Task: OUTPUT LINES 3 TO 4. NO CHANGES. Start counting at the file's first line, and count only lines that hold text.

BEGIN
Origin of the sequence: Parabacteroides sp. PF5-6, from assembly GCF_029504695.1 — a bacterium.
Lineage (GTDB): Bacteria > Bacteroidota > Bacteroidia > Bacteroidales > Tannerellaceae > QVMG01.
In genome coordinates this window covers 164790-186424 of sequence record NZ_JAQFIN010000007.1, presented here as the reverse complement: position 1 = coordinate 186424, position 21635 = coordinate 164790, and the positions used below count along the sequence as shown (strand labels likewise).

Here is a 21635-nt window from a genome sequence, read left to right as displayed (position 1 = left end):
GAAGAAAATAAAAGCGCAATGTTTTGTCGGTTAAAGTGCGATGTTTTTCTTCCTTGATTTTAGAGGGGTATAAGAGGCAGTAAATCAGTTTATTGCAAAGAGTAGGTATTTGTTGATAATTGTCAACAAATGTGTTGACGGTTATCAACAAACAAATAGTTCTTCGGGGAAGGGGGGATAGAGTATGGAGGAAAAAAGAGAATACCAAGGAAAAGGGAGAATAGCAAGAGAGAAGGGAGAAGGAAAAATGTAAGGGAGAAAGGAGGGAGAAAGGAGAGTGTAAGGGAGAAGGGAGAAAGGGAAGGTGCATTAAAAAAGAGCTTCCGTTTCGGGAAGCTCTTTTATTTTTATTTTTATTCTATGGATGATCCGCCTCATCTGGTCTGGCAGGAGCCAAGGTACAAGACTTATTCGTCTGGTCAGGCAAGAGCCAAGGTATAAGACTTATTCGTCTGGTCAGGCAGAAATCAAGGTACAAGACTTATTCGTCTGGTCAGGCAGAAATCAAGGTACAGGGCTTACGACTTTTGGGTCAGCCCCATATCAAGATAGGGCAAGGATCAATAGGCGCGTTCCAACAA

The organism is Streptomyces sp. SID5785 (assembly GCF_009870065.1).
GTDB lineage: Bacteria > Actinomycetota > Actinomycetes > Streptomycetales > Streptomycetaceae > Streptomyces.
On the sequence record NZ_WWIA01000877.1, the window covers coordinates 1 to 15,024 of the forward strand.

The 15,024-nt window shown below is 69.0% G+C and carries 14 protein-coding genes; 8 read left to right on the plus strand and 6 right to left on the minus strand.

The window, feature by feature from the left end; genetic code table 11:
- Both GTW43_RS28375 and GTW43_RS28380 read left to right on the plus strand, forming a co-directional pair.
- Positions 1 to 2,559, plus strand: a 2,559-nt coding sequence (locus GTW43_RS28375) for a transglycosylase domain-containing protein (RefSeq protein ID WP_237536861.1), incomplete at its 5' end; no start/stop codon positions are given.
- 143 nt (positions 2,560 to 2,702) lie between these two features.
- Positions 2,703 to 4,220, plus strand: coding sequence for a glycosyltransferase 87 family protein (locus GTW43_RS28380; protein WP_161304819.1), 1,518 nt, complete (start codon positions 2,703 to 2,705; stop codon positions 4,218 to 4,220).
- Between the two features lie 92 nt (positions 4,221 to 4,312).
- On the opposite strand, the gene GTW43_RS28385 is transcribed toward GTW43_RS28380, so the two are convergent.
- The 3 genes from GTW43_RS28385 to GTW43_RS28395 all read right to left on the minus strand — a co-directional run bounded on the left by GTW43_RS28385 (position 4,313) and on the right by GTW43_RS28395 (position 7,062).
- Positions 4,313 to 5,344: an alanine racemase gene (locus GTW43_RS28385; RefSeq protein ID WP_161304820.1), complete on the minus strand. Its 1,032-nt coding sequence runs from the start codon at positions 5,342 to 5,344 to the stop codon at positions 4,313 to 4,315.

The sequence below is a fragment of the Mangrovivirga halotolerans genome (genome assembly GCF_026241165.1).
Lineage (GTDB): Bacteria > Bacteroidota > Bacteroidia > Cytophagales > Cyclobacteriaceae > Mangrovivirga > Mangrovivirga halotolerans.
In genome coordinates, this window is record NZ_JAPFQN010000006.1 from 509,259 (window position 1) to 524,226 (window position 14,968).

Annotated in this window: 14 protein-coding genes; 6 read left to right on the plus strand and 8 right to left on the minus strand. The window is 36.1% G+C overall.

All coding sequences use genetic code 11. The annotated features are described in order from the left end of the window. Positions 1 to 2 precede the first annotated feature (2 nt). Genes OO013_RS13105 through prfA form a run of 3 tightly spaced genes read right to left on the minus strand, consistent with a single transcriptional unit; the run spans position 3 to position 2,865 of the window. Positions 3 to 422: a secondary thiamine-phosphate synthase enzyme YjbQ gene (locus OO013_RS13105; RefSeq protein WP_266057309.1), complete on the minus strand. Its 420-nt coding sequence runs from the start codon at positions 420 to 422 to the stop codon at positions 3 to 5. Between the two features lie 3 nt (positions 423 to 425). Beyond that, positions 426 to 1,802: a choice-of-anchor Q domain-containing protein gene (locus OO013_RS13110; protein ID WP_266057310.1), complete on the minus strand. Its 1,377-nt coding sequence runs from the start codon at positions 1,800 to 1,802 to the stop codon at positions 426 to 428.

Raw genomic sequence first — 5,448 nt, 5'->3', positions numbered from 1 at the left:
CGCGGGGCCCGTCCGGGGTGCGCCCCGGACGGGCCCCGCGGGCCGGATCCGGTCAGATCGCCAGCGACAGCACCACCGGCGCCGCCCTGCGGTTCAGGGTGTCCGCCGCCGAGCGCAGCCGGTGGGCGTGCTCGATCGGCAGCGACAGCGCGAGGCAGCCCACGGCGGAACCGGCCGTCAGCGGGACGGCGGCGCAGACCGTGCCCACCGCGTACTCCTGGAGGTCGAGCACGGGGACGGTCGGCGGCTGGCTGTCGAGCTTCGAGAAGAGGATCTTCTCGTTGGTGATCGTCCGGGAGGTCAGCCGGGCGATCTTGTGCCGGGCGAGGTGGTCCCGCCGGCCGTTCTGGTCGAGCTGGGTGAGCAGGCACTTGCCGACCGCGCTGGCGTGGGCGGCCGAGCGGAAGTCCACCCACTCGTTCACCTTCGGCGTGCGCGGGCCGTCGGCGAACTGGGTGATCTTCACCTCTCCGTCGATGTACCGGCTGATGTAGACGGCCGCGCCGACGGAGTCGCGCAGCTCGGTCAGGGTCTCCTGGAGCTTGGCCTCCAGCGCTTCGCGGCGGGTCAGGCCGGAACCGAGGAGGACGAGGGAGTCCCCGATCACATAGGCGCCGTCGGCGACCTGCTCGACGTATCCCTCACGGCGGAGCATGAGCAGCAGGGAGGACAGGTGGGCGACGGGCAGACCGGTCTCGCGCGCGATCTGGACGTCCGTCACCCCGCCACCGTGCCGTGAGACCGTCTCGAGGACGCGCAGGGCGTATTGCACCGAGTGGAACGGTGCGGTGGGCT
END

In genome coordinates this window covers 164790-186424 of sequence record NZ_JAQFIN010000007.1, presented here as the reverse complement: position 1 = coordinate 186424, position 21635 = coordinate 164790, and the positions used below count along the sequence as shown (strand labels likewise).

Here is a 21635-nt window from a genome sequence, read left to right as displayed (position 1 = left end):